Ground breaking no-dig project keeps Liverpool Street Crossrail station works on track at Moorgate.

UKDN Waterflow

Europe’s biggest construction project calls for Europe’s biggest UV liner.

The biggest UV cured sewer liner ever deployed in Western Europe has been installed near Moorgate station as part of a sewer replacement programme in preparation for construction of Crossrail infrastructure at the site. The record-breaking operation was used to strengthen a section of 1.4 metre-diameter sewer located adjacent to rail tracks.

UV lining has rapidly become the system of choice for lining sewers in the UK due to its high inherent strength and durability however it has never before been installed at this diameter. The liners were so large that the factory had to be upgraded to enable these custom made liners to be fabricated.

UKDN Waterflow was initially contacted to carry out a CCTV survey and this identified two 10-metre-long sections of sewer that needed work, to protect them from any future movements caused by settlement during Crossrail tunnelling. One section was close to a listed building and excavation of the other section would have caused extensive disruption to services passing through Moorgate station.

Working closely with Crossrail contractors BAM Nuttall Kier Joint Venture (BNKJV), and after considering sock and segment no dig methods the team made the radical proposal of using a UV liner, even though no supplier offered a big enough product.

A number of suppliers had already indicated that they could not complete a 1440mm diameter liner, but the UKDN Waterflow Technical Services team have built a solid reputation for innovation and took up the challenge. They worked extensively with a supplier to establish the necessary technical capability to create a custom liner big enough to fit the bill.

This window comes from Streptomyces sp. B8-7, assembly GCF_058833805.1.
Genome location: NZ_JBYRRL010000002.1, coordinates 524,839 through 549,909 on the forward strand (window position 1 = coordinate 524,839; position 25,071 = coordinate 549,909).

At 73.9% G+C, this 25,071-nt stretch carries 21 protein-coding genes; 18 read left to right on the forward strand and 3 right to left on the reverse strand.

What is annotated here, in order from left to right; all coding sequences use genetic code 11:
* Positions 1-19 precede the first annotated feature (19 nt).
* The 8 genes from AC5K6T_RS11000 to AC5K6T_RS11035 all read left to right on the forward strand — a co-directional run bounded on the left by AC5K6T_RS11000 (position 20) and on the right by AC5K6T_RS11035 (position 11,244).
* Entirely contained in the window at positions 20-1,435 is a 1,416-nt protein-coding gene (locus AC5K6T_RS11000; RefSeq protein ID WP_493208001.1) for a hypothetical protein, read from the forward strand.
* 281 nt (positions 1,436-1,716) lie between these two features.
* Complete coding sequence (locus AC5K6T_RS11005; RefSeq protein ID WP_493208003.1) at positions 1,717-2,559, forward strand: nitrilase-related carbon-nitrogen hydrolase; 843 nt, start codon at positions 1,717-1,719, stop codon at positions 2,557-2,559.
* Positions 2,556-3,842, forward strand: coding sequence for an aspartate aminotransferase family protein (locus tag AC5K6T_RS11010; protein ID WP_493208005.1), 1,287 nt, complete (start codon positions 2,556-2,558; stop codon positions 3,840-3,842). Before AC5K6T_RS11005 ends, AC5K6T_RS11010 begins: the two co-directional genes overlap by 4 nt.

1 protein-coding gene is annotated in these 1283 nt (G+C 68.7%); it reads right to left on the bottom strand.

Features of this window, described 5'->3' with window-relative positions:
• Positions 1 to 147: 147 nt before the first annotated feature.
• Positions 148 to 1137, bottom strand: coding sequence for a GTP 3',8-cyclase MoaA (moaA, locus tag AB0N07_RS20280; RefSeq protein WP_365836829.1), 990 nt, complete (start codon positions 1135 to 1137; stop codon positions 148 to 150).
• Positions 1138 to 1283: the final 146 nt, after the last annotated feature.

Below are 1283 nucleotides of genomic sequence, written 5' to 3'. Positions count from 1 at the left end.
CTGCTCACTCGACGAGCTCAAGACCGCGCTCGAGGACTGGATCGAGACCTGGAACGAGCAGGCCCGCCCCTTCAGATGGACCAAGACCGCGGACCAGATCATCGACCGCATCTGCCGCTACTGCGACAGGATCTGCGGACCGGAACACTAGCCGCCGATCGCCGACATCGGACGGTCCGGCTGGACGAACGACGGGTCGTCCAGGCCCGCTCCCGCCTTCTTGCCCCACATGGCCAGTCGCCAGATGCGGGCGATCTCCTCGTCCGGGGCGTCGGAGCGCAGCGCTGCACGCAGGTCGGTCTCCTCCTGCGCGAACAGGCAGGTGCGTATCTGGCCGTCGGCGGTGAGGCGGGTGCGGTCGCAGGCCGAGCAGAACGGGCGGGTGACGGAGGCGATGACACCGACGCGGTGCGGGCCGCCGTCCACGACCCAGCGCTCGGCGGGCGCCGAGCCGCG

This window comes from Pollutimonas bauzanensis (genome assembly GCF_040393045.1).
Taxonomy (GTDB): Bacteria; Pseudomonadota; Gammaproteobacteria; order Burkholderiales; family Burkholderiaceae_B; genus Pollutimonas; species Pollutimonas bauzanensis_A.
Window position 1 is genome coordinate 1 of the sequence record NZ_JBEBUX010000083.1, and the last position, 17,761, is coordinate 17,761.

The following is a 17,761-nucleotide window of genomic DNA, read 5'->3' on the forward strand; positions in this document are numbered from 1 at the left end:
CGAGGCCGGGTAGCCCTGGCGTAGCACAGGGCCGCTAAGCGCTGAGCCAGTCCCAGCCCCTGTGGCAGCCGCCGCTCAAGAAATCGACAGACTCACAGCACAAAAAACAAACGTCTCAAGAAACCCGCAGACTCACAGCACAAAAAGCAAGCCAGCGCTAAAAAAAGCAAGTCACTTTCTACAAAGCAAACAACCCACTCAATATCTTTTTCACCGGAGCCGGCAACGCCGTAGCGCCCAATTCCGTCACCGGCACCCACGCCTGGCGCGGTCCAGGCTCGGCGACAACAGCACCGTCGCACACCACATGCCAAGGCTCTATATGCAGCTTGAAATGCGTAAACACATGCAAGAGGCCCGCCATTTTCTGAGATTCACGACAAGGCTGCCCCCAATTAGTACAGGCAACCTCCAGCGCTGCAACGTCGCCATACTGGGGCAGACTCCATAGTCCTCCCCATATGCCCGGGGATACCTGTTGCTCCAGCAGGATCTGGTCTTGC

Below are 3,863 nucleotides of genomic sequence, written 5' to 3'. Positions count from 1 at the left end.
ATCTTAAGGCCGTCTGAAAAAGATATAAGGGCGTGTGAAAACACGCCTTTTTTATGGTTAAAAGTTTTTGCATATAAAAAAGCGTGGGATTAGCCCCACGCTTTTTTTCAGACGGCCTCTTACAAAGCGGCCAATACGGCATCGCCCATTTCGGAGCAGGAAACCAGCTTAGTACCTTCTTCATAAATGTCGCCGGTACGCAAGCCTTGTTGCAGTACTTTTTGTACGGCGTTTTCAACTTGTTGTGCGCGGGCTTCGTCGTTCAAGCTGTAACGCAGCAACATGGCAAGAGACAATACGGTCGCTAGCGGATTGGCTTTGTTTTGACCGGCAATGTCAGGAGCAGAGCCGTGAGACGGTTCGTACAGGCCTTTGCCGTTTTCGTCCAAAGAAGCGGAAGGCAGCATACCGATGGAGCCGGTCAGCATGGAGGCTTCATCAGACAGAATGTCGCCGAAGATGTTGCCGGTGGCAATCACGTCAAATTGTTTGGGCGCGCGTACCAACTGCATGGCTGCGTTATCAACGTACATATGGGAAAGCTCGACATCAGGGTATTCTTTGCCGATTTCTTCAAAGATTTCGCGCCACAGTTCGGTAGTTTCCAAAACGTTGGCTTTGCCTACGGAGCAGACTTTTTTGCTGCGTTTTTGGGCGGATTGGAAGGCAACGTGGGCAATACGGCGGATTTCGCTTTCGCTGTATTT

At the Moorgate project, installation proved a significant challenge – not only because of the sheer size of the liners being used, but also because the sewer’s position seven metres below ground and within a basement below an LUL ticket Hall, made access extremely awkward.

A team of twelve engineers was deployed to crane the liners into position, suspending them from several different anchor points on their way down so they could be securely positioned in front of the entry points to begin the process.

The works were carried out over two weekends and despite the best efforts of the weather to stop the work the installations were highly successful.

Marcus Smith of BAM Nuttall Kier joint venture, said: “The innovative thinking and proactive approach of UKDN Waterflow allowed this operation to be carried out with a minimum of disruption to the other site activities.

“By working with the liner manufacturer to produce a custom product just for this job we and the UKDN Waterflow team managed to complete a very challenging job in just four days – no mean feat.”